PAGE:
The government created 529 plans to help deal with the high cost of higher learning. One of the uncertainties with 529 plans for savers was the prospect of the child not going on to higher learning or having unused money in the 529. Prior to the bill, money in 529s that was not used could be designated to another family member for the purpose of higher learning or the account holder could pay a 10% penalty to withdraw the funds. The bill introduces a new option–allowing up to $35,000 of the 529 to be transferred into a Roth IRA. The 529 must be more than 15 years old under this change. 

Roth 401k Gets Roth IRA Attribute

Unlike Traditional IRAs that require RMDs, Roth IRAs do not require RMDs. Interestingly, Roth 401(k)s, which are not that widespread, did require RMDs, until now. The new law eliminates RMDs for Roth 401(k)s starting in 2024. 

Catch Up Amount Boosted for Older Workers

Prior to the new law, workers over the age of 50 could put an extra $6,500 in their 401(k)–that has been increased to $10,000. 

Tax Advisor Best to Assist

As always, members should consult with their tax advisor when assessing the impacts of any tax law changes. The new law includes a host of other changes around using 401(k)s for paying off student loans, mandating more investment options in 401(k)s, requiring small businesses to offer 401(k)s and more. 

3 Reasons Why You Should Update Your Contact Info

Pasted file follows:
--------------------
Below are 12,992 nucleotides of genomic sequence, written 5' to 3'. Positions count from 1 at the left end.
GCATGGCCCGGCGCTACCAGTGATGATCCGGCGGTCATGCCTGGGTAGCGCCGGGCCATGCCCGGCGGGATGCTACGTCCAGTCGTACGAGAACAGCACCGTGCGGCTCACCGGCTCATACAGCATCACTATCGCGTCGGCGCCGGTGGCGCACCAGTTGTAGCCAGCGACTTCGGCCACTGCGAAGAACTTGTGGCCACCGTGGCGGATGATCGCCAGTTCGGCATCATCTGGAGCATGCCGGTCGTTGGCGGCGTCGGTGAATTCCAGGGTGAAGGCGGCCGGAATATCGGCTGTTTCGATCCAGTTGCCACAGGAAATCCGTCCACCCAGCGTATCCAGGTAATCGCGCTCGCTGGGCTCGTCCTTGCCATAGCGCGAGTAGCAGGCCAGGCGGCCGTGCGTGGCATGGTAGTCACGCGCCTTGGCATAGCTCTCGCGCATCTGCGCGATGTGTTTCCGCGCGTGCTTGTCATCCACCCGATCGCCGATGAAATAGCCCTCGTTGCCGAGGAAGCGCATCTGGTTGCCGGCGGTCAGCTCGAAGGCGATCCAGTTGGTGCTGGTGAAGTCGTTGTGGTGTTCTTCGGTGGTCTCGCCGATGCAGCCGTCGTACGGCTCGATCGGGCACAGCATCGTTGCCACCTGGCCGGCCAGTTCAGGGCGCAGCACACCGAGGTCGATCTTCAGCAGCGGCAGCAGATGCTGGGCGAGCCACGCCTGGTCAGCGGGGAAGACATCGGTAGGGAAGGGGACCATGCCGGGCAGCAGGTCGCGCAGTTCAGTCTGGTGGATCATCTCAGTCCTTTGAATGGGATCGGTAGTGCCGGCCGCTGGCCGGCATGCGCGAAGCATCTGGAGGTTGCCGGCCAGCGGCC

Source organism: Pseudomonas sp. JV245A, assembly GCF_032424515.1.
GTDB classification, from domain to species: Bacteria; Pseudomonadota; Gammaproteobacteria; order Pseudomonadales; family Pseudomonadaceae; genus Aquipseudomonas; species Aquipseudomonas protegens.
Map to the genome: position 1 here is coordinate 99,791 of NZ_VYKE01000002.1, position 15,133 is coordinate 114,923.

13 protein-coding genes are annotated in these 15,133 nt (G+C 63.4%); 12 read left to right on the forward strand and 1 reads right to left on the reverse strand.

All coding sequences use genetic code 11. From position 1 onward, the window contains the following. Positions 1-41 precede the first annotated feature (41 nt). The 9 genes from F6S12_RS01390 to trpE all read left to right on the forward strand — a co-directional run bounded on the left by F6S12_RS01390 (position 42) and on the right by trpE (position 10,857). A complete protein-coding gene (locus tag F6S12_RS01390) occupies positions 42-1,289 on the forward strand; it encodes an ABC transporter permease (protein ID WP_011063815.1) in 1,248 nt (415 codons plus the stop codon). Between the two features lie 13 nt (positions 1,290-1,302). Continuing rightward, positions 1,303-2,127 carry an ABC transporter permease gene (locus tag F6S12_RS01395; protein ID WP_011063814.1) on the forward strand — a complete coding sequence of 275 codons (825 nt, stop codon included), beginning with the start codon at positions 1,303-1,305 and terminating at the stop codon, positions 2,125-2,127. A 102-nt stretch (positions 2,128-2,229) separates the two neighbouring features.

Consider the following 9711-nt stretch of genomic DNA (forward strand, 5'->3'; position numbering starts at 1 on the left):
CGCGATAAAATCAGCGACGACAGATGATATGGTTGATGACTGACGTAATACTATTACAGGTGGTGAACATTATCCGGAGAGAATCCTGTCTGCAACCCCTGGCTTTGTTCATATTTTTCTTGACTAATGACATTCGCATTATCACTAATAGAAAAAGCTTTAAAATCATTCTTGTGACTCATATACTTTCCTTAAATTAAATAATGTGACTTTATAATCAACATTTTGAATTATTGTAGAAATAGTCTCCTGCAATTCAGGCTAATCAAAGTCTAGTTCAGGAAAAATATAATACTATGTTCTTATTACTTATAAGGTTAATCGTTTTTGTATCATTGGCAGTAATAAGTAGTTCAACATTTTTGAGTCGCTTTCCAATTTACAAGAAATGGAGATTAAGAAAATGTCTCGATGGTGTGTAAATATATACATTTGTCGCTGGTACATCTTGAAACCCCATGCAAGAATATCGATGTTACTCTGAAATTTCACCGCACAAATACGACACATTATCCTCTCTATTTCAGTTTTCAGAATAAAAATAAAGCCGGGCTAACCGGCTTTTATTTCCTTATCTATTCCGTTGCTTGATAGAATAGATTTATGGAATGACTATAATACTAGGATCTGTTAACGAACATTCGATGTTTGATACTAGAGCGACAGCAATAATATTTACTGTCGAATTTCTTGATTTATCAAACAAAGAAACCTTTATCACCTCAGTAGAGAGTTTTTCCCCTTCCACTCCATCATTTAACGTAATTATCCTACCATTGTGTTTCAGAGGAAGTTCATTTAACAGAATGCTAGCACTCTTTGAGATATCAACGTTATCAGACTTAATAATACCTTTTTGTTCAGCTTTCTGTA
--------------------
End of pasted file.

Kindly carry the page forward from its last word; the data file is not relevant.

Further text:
Keeping your details updated means maximizing your ability to take advantage of the credit unions’ available services. Aside from having a reliable means of contacting you, you could also you could be missing out on an email advisory that could prove costly.

Here are 3 reasons why you should update your contact information now.

  1. Fraud Protection: We visit a ton of websites a day, make lots of online purchases and transact with countless merchants using our debit and credit cards. Not having to present a physical credit card has opened up an opportunity for fraudsters to exploit on. Give AllCom the tools to protect you! 
  2. Current Address for Confidential Information: A change of address with USPS does not mean Account Statements and other confidential information will be forwarded. USPS does not forward financial institution  Your financial institution needs to be notified. Keeping your contact information and your online banking profile updated are the best ways to do this.
  3. Important Reminders and Updates: Not updating your contact information means missing out on important reminders and other time-sensitive prompts. Updated contact information is imperative, especially for those who don’t receive a paper statement of account.

If you need to update your contact information come by and see us or give us a call at 888-754-9980!

What Is APY (Annual Percentage Yield)?